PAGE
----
• When ready to serve, cut a slice and plate it. Top with a dollop of freshly whipped cream or a side of ice cream, dust cake and cream with some fresh cocoa powder and place a slice or two of fresh mango on the side. This cake is addictive- you’ve been warned! Enjoy!

Chocolate Mousse:

6 ounces (175 grams) bittersweet or semisweet chocolate, cut into small pieces

1 1/2 cups (360 ml) heavy whipping cream

3 large egg yolks

1/3 cup (66 grams) granulated white sugar

1/4 cup (60 ml) water

Chocolate Mousse: In a medium-sized stainless steel bowl set over a saucepan of simmering water, melt the chocolate. Set aside but keep the bowl over the warm water so the chocolate will stay slightly warm.

In the bowl of an electric mixer (or with a hand mixer), whip the heavy cream until soft peaks form. Refrigerate, covered, until needed.

Place the egg yolks in a large heatproof bowl and set aside.

In a small saucepan, combine the sugar and water and bring to a boil. Boil until the sugar dissolves, a minute or two. This produces a sugar syrup. Then, whisking constantly, pour the boiling syrup over the egg yolks. Set the bowl over a pan of simmering water and whisk constantly (can use a hand mixer on low speed) until the mixture is thick and light in color. This mixture should be hot to the touch. (About 10 minutes)

Remove the bowl from the heat and, working quickly, scrape the egg mixture into a clean large bowl of your electric mixer. On medium speed (or with a hand mixer) beat until the volume has doubled and the bottom of the bowl is completely cool to the touch. Turn speed to low, and beat in the warm melted chocolate until well combined. Fold in half the reserved whipped cream and then fold in the remaining cream. The mixture should resemble softly whipped cream. This can be used immediately or refrigerated, covered, until needed. If the mixture seems a little runny, the chocolate may have been too warm, but after refrigerating for an hour or so, it will firm up. Can be made and refrigerate a day ahead of time.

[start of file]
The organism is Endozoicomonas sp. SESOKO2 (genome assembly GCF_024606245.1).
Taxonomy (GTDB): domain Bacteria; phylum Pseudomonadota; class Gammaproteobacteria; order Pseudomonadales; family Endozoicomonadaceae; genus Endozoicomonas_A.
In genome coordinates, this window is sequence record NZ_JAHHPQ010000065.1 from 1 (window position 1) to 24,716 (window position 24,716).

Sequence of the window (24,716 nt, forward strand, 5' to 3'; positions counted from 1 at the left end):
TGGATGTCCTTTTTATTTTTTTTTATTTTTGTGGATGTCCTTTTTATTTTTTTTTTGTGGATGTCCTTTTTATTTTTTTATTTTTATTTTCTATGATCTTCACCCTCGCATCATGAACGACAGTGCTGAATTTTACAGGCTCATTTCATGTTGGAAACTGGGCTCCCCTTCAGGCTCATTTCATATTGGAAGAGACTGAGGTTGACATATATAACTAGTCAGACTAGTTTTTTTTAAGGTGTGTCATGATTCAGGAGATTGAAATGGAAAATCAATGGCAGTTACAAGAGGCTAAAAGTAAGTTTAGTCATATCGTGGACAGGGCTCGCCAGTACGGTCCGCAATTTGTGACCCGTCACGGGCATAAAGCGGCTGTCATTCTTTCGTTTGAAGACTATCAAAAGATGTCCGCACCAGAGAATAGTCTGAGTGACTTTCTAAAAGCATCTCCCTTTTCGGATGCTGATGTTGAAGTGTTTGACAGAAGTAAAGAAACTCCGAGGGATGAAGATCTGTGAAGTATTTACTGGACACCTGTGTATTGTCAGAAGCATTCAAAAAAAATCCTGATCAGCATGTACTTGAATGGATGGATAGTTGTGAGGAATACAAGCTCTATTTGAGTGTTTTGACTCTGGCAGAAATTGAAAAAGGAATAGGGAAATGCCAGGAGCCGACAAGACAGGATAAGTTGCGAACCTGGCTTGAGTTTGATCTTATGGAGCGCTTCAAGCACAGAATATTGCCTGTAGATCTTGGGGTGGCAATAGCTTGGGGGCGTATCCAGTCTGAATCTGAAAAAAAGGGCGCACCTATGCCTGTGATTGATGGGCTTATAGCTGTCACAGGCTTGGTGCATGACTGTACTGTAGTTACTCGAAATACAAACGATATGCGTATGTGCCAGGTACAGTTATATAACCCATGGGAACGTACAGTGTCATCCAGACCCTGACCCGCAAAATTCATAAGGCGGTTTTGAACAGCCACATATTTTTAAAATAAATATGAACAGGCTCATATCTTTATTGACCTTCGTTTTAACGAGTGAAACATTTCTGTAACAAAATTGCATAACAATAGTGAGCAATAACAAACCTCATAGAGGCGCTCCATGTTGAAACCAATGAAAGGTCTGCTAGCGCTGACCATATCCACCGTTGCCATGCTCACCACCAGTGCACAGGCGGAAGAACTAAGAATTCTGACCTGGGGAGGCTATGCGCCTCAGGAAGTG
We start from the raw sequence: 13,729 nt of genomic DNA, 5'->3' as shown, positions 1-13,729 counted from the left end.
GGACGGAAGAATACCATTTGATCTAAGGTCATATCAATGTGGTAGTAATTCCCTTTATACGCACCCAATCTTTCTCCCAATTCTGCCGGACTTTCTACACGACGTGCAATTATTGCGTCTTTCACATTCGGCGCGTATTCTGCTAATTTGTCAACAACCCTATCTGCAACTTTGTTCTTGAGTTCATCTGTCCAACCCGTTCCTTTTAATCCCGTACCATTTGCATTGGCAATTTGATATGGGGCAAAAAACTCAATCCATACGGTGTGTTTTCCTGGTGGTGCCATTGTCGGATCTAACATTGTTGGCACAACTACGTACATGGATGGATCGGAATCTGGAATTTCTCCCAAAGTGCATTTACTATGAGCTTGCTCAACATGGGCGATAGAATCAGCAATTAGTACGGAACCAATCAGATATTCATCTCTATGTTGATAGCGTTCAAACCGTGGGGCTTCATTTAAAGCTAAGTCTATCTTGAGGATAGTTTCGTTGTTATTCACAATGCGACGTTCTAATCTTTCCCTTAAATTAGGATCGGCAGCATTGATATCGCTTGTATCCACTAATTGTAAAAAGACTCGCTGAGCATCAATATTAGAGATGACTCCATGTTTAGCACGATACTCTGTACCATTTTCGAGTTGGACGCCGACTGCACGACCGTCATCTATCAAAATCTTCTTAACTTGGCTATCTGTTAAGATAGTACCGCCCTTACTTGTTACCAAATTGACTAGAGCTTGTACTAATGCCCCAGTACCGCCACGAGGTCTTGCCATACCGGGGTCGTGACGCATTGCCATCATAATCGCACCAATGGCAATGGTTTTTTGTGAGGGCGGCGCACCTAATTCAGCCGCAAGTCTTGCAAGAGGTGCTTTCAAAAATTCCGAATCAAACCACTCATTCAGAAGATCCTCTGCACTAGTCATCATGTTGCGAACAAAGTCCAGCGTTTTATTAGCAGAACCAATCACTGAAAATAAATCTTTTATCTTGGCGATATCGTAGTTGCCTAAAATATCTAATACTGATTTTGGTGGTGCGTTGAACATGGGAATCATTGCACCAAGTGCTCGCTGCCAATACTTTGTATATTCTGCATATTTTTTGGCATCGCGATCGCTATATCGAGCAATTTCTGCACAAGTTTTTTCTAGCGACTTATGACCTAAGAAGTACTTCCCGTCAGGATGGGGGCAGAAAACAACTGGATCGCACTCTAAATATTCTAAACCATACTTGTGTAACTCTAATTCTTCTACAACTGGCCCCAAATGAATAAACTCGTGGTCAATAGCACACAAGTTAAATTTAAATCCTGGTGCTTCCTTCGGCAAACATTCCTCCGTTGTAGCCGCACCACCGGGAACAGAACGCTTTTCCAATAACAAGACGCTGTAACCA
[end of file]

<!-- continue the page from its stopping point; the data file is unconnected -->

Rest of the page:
Makes about 3 cups.

Makes 4 – 6 servings or it is enough to fill one 9-inch (23 cm) layer cake.

From http://www.joyofbaking.com/ChocolateMousse.html

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Gooey Chocolate Cakes

April 1, 2008

Gooey cakes solo

Ah! Another scrumptious Tuesday with Dorie. This week it is Gooey Chocolate Cakes! This recipe was super easy and didn’t require much in the way of hardware. Didn’t even need a mixer. Just a bowl and a whisk (and a double boiler)! I took Dorie’s advice and got some disposable muffin tins. She was right! They were just the right size to make six. The only issue I had was the chocolate I sprinkled on didn’t sink into the batter. I think I may have chopped it too small. Didn’t effect the taste, just made the bottoms extra gooey.

Gooey cakes on parade

Made a night of it! Asked some friends over for dinner, popped the muffins in as we were loading up our plates and by the time we had finished eating, out they came! So yummy! Served ours with a scoop of vanilla ice cream and some chocolate syrup, mmm! I just had to have people over… They just wouldn’t be the same reheated another day, so had to have enough people to eat them up while they were fresh, didn’t I?!? Of course, I didn’t have my camera, so the pictures are on my friend Fu’s camera… They’ll be along later!

I do wish they were a bit bigger. Didn’t last nearly long enough 😉

Gooey Chocolate Cake

1/3 cup all-purpose flour

3 tablespoons unsweetened cocoa powder

¼ teaspoon salt

5 ounces bittersweet chocolate,

4 ounces coarsely chopped,

1 ounce very finely chopped

1 stick (8 tablespoons) unsalted butter, cut into 8 pieces

2 large eggs, at room temperature

1 large egg yolk, at room temperature

6 tablespoons of sugar

Getting ready: Center a rack in the oven and preheat the oven to 400 degrees F. butter (or spray – it’s easier) 6 cups of a regular-size muffin pan, preferably a disposable aluminum foil pan, dust the insides with flour and tap out the excess. Put the muffin pan on a baking sheet.

Sift the flour, cocoa and salt together.